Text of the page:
The “for” Loop

What is it good for

The “for” loop is a special case “while” loop. Most developers I know generally skip the “while” loop altogether and just use the “for” loop for it’s simplicity and versatility, I think you will see why shortly.

Formula for For

As with many ingredients of programming, different languages will represent the for loop in different ways. The formula, however, is almost always the same.

for <incrementing variable> while <boolean-expression> <incrementing statement> and repeat <statements>

As usual I have not used any language specific keyword for the formula so that actual syntax (wording and structure) is going to be different.

So What Does it Look Like for Real?

JavaScript

// To get the results below open your browsers developer tools, 
// hit F12 on the keyboard. Then select the console and you 
// will be able to type the code below

for(<incrementing variable>; <boolean-expression>; <incrementing statement>) {
    <statements>
}

How Does it Work?

At the beginning of the loop, the incrementing variable is initialized. Then, if the boolean expression of the “for” loop is evaluated as true, the subsequent statements are executed. Once the statements finish executing, the flow of the program jumps up to the incrementing statement. After the incrementing statement is executed the boolean expression is evaluated and the process begins all over again. When the expression is finally evaluated as false the statements are skipped over instead of being executed and normal program execution continues. Let’s look at some examples!

JavaScript

for(var result = 0; result < 5; result += 1) {
 console.log("result: " + result);
}

// output
// result: 0
// result: 1
// result: 2
// result: 3
// result: 4

while(var result = 6; result < 5; result += 1) {
  console.log("result: " + result);
}

// output
// 

But I Want More

Sometimes, you will need to you will need to have multiple incrementing variables. For instance a for loop that can determine if a string is a palindrome might want to count forwards and backwards at the same time. This is possible with most languages using only one “for” loop. For this demo, sometimes things are easier shown rather than explained so here is the example. I will highlight the areas of interest after you see the code.

JavaScript

var test = 'racecar';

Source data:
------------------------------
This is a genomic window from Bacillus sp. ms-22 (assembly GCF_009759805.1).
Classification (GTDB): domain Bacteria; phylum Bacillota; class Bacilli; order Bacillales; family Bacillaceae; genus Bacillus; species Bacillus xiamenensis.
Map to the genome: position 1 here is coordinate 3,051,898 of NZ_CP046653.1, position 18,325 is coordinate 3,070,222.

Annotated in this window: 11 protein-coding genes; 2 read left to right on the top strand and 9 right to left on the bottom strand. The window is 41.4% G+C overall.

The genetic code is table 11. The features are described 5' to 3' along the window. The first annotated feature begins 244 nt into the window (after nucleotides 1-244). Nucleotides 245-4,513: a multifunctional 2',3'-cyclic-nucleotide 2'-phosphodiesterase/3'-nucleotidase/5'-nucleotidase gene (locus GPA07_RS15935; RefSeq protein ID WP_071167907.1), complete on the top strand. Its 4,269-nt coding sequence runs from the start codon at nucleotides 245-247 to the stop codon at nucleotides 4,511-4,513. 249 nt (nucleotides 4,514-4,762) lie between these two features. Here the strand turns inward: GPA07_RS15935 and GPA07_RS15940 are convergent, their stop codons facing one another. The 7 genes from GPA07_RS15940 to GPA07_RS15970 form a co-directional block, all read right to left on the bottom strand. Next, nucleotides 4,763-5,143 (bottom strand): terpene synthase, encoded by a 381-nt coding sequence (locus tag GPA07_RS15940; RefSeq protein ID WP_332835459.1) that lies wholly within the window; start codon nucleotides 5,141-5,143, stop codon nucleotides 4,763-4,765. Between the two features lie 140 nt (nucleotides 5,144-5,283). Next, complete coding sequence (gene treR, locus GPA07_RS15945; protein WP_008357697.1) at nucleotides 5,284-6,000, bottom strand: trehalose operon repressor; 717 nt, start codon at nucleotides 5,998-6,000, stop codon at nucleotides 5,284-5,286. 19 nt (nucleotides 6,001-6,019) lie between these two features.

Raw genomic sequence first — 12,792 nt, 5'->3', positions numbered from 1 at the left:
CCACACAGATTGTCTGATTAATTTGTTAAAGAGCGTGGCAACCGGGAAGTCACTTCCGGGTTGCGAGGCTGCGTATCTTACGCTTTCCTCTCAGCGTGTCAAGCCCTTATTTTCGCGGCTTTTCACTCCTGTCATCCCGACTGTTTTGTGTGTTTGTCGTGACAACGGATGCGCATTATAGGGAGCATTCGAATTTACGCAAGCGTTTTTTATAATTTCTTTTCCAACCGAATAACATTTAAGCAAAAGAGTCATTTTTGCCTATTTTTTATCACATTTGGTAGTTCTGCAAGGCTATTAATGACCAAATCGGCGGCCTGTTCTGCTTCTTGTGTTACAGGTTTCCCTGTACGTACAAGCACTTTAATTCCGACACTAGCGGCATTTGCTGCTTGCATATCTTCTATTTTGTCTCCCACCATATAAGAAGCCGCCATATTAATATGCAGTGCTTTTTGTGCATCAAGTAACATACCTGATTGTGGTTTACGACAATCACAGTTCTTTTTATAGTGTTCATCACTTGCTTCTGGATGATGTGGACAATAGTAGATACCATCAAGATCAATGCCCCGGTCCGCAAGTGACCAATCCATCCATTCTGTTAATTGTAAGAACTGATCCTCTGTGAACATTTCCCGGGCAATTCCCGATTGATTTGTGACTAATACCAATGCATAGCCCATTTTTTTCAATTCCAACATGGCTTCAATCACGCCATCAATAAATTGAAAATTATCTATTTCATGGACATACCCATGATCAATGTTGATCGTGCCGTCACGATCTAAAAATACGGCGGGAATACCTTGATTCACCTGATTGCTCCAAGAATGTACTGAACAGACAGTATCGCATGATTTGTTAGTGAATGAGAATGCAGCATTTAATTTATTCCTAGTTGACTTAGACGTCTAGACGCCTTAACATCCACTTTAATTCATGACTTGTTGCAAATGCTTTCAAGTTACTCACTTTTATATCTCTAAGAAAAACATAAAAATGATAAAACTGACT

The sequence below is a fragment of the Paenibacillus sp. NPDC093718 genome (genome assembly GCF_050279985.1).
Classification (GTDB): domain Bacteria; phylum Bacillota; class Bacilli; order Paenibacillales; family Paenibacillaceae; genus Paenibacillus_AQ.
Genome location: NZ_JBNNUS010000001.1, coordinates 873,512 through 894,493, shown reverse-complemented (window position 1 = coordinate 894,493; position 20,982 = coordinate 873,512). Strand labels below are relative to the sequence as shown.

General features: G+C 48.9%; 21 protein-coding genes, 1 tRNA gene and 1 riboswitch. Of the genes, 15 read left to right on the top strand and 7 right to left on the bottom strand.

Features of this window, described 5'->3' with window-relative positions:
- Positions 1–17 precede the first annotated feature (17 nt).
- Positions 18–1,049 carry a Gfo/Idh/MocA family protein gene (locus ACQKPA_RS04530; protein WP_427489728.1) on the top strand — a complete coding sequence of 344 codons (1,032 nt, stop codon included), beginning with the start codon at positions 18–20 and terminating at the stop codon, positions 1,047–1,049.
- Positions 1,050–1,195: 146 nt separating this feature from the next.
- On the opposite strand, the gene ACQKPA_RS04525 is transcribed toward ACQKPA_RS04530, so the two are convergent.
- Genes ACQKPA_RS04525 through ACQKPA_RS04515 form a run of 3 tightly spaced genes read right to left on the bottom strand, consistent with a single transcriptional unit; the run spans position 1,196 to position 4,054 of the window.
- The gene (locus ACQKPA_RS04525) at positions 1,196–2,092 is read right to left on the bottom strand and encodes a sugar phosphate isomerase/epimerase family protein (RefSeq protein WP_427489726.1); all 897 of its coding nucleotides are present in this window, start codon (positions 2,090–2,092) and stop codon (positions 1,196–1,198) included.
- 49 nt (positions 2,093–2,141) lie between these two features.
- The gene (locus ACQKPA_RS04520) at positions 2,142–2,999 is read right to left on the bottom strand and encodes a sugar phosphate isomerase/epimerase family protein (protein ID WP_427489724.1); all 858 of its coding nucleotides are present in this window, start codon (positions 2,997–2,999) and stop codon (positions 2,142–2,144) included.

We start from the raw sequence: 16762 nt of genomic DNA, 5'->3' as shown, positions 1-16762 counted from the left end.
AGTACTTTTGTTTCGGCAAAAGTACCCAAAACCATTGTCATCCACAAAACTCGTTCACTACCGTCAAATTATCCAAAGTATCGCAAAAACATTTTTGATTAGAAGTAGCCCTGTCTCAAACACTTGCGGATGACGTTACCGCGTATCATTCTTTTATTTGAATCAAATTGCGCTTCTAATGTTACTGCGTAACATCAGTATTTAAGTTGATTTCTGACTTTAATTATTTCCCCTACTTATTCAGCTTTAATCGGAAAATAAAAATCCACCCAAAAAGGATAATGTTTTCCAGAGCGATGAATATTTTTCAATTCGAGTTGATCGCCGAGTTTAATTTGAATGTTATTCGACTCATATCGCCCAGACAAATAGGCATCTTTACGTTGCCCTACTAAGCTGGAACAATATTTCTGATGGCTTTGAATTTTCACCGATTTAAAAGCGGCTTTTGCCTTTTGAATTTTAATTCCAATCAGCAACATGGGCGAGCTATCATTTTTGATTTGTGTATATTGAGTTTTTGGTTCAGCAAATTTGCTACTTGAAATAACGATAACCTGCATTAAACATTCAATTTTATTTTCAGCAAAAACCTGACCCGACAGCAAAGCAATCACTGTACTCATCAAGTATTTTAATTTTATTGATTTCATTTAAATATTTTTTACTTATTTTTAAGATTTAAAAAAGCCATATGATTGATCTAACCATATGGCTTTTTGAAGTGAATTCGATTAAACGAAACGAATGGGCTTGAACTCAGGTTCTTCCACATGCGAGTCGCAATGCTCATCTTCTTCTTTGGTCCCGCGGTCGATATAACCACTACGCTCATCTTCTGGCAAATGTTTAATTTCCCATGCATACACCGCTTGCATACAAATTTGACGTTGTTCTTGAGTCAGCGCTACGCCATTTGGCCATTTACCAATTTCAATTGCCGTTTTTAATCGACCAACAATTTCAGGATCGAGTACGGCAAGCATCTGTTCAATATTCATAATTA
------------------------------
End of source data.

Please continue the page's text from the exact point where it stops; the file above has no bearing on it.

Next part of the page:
undefined

var isPalindrome = true;
undefined

for(var i = 0, j = test.length - 1; isPalindrome && i < j; i++, j--) { 
  isPalindrome = i >= j || test[i] === test[j]; 
}
true

test = 'blah';
for(var i = 0, j = test.length - 1; isPalindrome && i < j; i++, j--) { 
  isPalindrome = i >= j || test[i] === test[j]; 
}
false

I know the logic in the above code sample might be a bit complicated, lets step through it and talk briefly about each part. First, we set a variable named “test” to the value “racecar”. “racecar” is a palindrome because it is spelled the same forwards and backwards. Next we set a variable named “isPalindrome” to the value “true”. “isPalindrome” is known as a flag or predicate value. The “for” loop is essentially the same was what we have seen before with some minor differences. In the incrementing variable section we have defined two variables. They are separated by a comma which is what makes the definition and assignment of those variables a single statement. The second part that is different here is the incrementing statements. Again, we have separated two logical statements with a comma, effectively combining them into a single programmatic statement. Everything else is code that we have shown and discussed before. If some of it is still confusing, pick it apart and experiment with it until you understand it. If you have any questions feel free to leave a comment and I will do my best to answer any questions you might have.

We’re Done

That is all there is to “for” loops. As Always, I hope you learned something from this, but if not please look at some of the other articles as they are more advanced and may lend you some insight in the world of software development.

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